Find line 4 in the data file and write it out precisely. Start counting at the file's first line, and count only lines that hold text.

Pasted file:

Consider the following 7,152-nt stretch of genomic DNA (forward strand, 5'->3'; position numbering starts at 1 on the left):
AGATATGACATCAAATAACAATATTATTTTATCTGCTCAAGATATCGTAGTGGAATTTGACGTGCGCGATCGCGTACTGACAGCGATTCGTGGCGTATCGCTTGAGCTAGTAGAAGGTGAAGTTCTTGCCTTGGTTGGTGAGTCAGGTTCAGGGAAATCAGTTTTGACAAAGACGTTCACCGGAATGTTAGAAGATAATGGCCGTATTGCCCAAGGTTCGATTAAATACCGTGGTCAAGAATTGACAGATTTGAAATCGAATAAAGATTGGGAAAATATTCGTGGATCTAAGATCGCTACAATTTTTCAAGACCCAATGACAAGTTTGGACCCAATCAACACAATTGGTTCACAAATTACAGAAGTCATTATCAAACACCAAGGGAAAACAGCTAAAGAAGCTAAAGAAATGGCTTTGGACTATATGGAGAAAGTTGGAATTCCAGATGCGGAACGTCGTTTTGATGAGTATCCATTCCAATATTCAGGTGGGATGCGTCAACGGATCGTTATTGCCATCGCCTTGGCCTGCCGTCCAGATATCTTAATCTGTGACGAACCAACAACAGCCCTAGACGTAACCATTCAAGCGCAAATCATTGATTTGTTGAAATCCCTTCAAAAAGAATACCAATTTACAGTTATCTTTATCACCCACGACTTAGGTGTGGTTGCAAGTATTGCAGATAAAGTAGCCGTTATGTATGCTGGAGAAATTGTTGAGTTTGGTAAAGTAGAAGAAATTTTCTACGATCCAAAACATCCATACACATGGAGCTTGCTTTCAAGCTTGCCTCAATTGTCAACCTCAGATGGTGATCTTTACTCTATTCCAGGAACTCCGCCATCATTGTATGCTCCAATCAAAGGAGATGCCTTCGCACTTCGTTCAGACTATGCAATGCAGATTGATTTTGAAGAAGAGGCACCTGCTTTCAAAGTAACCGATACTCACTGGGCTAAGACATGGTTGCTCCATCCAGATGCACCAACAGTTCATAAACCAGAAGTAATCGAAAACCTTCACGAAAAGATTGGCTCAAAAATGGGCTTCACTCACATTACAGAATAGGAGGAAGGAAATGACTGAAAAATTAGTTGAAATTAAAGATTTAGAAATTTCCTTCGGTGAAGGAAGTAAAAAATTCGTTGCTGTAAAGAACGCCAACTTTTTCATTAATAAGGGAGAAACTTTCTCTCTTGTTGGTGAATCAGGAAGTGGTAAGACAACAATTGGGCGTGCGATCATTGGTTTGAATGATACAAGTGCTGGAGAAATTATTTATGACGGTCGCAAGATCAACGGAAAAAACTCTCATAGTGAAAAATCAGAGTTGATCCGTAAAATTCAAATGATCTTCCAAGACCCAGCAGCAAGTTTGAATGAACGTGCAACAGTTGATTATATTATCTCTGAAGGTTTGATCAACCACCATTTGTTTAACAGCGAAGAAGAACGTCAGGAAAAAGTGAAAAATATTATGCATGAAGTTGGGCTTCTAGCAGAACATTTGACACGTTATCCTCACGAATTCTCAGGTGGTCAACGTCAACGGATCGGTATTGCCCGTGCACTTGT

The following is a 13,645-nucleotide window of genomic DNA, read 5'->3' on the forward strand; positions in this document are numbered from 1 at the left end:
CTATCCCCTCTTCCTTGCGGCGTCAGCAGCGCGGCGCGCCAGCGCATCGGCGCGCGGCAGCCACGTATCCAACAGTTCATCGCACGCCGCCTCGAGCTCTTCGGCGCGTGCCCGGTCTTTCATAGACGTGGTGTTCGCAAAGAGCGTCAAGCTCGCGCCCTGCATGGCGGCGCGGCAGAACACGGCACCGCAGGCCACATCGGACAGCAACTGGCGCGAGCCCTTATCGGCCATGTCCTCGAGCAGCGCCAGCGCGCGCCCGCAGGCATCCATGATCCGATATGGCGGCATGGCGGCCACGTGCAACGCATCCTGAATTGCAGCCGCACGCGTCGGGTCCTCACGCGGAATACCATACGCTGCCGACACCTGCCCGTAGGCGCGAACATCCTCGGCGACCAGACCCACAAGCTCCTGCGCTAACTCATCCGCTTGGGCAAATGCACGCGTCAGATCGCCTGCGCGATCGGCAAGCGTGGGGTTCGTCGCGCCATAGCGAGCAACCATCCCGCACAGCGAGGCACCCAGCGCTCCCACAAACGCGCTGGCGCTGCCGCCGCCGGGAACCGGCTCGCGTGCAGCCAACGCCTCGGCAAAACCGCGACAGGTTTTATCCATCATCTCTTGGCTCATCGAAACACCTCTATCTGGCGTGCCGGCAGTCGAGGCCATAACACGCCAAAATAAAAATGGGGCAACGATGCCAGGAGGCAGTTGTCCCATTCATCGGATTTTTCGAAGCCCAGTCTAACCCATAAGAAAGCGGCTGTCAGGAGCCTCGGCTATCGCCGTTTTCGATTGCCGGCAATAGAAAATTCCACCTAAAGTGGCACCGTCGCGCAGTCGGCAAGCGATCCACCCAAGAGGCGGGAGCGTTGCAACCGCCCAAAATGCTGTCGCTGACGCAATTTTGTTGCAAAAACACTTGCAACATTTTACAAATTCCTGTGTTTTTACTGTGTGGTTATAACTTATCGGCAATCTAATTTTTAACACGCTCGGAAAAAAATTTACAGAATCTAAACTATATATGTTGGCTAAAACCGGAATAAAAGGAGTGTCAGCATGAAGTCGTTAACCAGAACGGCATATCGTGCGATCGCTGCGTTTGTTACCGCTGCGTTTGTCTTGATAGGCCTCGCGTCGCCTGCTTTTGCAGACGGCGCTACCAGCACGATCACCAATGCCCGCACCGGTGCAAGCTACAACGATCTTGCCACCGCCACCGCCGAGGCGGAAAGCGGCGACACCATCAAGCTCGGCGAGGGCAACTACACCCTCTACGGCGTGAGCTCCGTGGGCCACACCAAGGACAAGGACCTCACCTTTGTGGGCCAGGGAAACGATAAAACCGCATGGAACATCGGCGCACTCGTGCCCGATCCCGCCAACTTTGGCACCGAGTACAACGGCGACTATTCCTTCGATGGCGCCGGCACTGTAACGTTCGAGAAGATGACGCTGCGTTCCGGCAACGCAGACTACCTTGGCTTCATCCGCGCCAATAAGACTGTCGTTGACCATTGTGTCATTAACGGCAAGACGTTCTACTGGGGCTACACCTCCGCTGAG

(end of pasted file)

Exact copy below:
CTATCCCCTCTTCCTTGCGGCGTCAGCAGCGCGGCGCGCCAGCGCATCGGCGCGCGGCAGCCACGTATCCAACAGTTCATCGCACGCCGCCTCGAGCTCTTCGGCGCGTGCCCGGTCTTTCATAGACGTGGTGTTCGCAAAGAGCGTCAAGCTCGCGCCCTGCATGGCGGCGCGGCAGAACACGGCACCGCAGGCCACATCGGACAGCAACTGGCGCGAGCCCTTATCGGCCATGTCCTCGAGCAGCGCCAGCGCGCGCCCGCAGGCATCCATGATCCGATATGGCGGCATGGCGGCCACGTGCAACGCATCCTGAATTGCAGCCGCACGCGTCGGGTCCTCACGCGGAATACCATACGCTGCCGACACCTGCCCGTAGGCGCGAACATCCTCGGCGACCAGACCCACAAGCTCCTGCGCTAACTCATCCGCTTGGGCAAATGCACGCGTCAGATCGCCTGCGCGATCGGCAAGCGTGGGGTTCGTCGCGCCATAGCGAGCAACCATCCCGCACAGCGAGGCACCCAGCGCTCCCACAAACGCGCTGGCGCTGCCGCCGCCGGGAACCGGCTCGCGTGCAGCCAACGCCTCGGCAAAACCGCGACAGGTTTTATCCATCATCTCTTGGCTCATCGAAACACCTCTATCTGGCGTGCCGGCAGTCGAGGCCATAACACGCCAAAATAAAAATGGGGCAACGATGCCAGGAGGCAGTTGTCCCATTCATCGGATTTTTCGAAGCCCAGTCTAACCCATAAGAAAGCGGCTGTCAGGAGCCTCGGCTATCGCCGTTTTCGATTGCCGGCAATAGAAAATTCCACCTAAAGTGGCACCGTCGCGCAGTCGGCAAGCGATCCACCCAAGAGGCGGGAGCGTTGCAACCGCCCAAAATGCTGTCGCTGACGCAATTTTGTTGCAAAAACACTTGCAACATTTTACAAATTCCTGTGTTTTTACTGTGTGGTTATAACTTATCGGCAATCTAATTTTTAACACGCTCGGAAAAAAATTTACAGAATCTAAACTATATATGTTGGCTAAAACCGGAATAAAAGGAGTGTCAGCATGAAGTCGTTAACCAGAACGGCATATCGTGCGATCGCTGCGTTTGTTACCGCTGCGTTTGTCTTGATAGGCCTCGCGTCGCCTGCTTTTGCAGACGGCGCTACCAGCACGATCACCAATGCCCGCACCGGTGCAAGCTACAACGATCTTGCCACCGCCACCGCCGAGGCGGAAAGCGGCGACACCATCAAGCTCGGCGAGGGCAACTACACCCTCTACGGCGTGAGCTCCGTGGGCCACACCAAGGACAAGGACCTCACCTTTGTGGGCCAGGGAAACGATAAAACCGCATGGAACATCGGCGCACTCGTGCCCGATCCCGCCAACTTTGGCACCGAGTACAACGGCGACTATTCCTTCGATGGCGCCGGCACTGTAACGTTCGAGAAGATGACGCTGCGTTCCGGCAACGCAGACTACCTTGGCTTCATCCGCGCCAATAAGACTGTCGTTGACCATTGTGTCATTAACGGCAAGACGTTCTACTGGGGCTACACCTCCGCTGAG